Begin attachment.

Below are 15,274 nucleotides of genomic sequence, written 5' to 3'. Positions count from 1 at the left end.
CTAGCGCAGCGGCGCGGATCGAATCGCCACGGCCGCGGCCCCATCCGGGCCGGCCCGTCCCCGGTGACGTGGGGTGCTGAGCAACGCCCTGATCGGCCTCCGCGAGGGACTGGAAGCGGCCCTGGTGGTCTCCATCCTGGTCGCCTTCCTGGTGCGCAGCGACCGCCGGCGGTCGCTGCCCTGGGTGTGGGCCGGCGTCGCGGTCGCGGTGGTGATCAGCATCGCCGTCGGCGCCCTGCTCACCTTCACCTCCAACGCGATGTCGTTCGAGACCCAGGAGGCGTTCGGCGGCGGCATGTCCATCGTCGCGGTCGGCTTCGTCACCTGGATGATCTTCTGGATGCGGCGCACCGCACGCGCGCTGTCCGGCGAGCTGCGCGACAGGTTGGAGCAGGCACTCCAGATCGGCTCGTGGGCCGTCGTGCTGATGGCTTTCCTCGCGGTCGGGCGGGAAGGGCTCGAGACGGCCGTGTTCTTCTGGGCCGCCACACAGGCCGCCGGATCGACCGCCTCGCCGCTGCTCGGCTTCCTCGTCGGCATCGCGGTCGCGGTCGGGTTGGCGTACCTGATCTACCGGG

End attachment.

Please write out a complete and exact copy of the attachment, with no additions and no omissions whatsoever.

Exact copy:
Below are 15,274 nucleotides of genomic sequence, written 5' to 3'. Positions count from 1 at the left end.
CTAGCGCAGCGGCGCGGATCGAATCGCCACGGCCGCGGCCCCATCCGGGCCGGCCCGTCCCCGGTGACGTGGGGTGCTGAGCAACGCCCTGATCGGCCTCCGCGAGGGACTGGAAGCGGCCCTGGTGGTCTCCATCCTGGTCGCCTTCCTGGTGCGCAGCGACCGCCGGCGGTCGCTGCCCTGGGTGTGGGCCGGCGTCGCGGTCGCGGTGGTGATCAGCATCGCCGTCGGCGCCCTGCTCACCTTCACCTCCAACGCGATGTCGTTCGAGACCCAGGAGGCGTTCGGCGGCGGCATGTCCATCGTCGCGGTCGGCTTCGTCACCTGGATGATCTTCTGGATGCGGCGCACCGCACGCGCGCTGTCCGGCGAGCTGCGCGACAGGTTGGAGCAGGCACTCCAGATCGGCTCGTGGGCCGTCGTGCTGATGGCTTTCCTCGCGGTCGGGCGGGAAGGGCTCGAGACGGCCGTGTTCTTCTGGGCCGCCACACAGGCCGCCGGATCGACCGCCTCGCCGCTGCTCGGCTTCCTCGTCGGCATCGCGGTCGCGGTCGGGTTGGCGTACCTGATCTACCGGG